Glycosylation of Pseudomonas aeruginosa Strain Pa5196 Type IV Pilins with Mycobacterium-Like α-1,5-Linked d -Ara f Oligosaccharides Academic Article uri icon

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  • ABSTRACT Pseudomonas aeruginosa is a gram-negative bacterium that uses polar type IV pili for adherence to various materials and for rapid colonization of surfaces via twitching motility. Within the P. aeruginosa species, five distinct alleles encoding variants of the structural subunit PilA varying in amino acid sequence, length, and presence of posttranslational modifications have been identified. In this work, a combination of mass spectrometry and nuclear magnetic resonance spectroscopy was used to identify a novel glycan modification on the pilins of the group IV strain Pa5196. Group IV pilins continued to be modified in a lipopolysaccharide ( wbpM ) mutant of Pa5196, showing that, unlike group I strains, the pilins of group IV are not modified with the O-antigen unit of the background strain. Instead, the pilin glycan was determined to be an unusual homo-oligomer of α-1,5-linked d -arabinofuranose ( d -Ara f ). This sugar is uncommon in prokaryotes, occurring mainly in the cell wall arabinogalactan and lipoarabinomannan (LAM) polymers of mycobacteria, including Mycobacterium tuberculosis and Mycobacterium leprae . Antibodies raised against M. tuberculosis LAM specifically identified the glycosylated pilins from Pa5196, confirming that the glycan is antigenically, as well as chemically, identical to those of Mycobacterium. P. aeruginosa Pa5196, a rapidly growing strain of low virulence that expresses large amounts of glycosylated type IV pilins on its surface, represents a genetically tractable model system for elucidation of alternate pathways for biosynthesis of d -Ara f and its polymerization into mycobacterium-like α-1,5-linked oligosaccharides.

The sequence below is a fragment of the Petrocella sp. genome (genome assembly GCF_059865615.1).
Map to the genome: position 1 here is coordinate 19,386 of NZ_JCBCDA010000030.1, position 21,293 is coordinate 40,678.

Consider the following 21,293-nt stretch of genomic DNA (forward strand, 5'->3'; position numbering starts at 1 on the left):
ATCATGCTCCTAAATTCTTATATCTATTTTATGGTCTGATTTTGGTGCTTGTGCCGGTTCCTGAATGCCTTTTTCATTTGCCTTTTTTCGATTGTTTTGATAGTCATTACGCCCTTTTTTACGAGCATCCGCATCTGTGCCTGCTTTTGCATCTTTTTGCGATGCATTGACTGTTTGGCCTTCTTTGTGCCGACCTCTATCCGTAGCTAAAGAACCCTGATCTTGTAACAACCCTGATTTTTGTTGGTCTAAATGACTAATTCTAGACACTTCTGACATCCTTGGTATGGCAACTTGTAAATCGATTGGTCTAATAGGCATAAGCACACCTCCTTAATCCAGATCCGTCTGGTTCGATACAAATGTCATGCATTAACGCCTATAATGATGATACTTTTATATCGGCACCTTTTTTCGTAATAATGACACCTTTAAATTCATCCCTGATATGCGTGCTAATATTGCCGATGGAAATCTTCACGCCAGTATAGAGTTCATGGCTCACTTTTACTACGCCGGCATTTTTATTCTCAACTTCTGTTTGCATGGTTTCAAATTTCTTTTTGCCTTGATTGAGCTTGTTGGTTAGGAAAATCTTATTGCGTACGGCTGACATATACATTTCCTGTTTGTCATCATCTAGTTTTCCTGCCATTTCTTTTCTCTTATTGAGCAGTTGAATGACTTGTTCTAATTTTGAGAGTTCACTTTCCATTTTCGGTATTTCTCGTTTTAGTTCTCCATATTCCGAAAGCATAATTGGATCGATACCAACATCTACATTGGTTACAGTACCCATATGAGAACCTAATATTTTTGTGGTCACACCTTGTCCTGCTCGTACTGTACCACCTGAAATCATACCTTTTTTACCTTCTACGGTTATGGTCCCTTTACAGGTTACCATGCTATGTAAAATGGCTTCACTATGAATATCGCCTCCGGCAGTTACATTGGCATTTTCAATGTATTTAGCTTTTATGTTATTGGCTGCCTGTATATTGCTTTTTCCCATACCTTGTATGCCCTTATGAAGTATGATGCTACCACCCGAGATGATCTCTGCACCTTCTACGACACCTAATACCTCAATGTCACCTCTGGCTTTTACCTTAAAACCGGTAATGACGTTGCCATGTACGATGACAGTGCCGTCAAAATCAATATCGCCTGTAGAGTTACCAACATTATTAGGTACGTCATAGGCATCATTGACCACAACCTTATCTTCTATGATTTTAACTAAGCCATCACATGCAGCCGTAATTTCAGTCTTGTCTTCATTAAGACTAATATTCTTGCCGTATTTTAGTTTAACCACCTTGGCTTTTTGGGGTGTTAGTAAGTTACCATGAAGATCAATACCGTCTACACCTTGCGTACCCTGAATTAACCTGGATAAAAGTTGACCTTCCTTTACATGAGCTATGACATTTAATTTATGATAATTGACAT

• Voisin, Sébastien
  • Kus, Julianne V
  • Houliston, Scott
  • St-Michael, Frank
  • Watson, Dave
  • Cvitkovitch, Dennis G
  • Kelly, John
  • Brisson, Jean-Robert
  • Burrows, Lori

publication date

  • January 2007